New orders for U.S.-made goods recorded their biggest increase in nearly a year in August, boosted by a surge in demand for aircraft, but signs of weakness in business spending on equipment suggested that the manufacturing sector could be slowing.
Factory goods orders surged 2.3 percent, the largest increase since September 2017, the Commerce Department said on Thursday. Data for July was revised up to show factory orders falling 0.5 percent instead of the previously reported 0.8 percent drop.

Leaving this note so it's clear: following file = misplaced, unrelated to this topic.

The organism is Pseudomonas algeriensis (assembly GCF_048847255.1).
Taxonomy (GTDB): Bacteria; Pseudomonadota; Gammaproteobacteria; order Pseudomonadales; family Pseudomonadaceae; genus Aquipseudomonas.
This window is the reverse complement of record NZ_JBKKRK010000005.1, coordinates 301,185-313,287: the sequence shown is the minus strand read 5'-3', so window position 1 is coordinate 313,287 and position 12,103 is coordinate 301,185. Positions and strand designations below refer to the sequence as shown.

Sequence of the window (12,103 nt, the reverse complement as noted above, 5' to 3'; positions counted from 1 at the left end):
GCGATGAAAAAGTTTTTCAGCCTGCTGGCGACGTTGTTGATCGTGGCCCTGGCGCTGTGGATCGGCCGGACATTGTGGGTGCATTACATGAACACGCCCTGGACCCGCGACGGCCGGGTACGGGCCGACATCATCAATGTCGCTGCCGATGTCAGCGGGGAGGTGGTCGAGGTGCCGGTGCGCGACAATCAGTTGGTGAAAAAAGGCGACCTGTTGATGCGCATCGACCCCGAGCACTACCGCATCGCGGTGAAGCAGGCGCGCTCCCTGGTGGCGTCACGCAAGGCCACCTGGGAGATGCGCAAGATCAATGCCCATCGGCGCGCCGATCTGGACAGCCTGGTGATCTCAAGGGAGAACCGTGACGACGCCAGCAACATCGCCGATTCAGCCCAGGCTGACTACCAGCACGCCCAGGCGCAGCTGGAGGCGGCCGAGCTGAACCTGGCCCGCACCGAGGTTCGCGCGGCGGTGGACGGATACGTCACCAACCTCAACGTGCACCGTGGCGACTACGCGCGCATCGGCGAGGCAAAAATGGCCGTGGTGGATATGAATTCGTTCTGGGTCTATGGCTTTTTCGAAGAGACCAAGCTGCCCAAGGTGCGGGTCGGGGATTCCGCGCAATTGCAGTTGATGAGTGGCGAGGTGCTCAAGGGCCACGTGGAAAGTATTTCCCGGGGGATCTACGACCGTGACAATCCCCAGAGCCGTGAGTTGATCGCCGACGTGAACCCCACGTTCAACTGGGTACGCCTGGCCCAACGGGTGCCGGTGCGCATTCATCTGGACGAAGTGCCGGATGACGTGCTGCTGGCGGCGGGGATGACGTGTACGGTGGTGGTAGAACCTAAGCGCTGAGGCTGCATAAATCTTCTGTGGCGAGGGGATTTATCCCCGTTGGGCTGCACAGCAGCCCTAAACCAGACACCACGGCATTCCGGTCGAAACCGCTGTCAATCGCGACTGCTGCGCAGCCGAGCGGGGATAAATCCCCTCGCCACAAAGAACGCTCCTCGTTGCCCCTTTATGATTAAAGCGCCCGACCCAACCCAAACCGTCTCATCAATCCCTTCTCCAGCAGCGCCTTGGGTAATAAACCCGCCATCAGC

Economists polled by Reuters had forecast factory orders rebounding 2.1 percent in August. Orders increased 8.6 percent on a year-on-year basis in August.
Manufacturing, which accounts for about 12 percent of the U.S. economy, is being supported by robust domestic demand, but momentum is expected to gradually slow amid worker shortages, an increasingly bitter trade war between the United States and China, a strong dollar and moderating global growth.
An Institute for Supply Management survey of manufacturers published on Tuesday showed factory activity retreated from a 14-year high in September.
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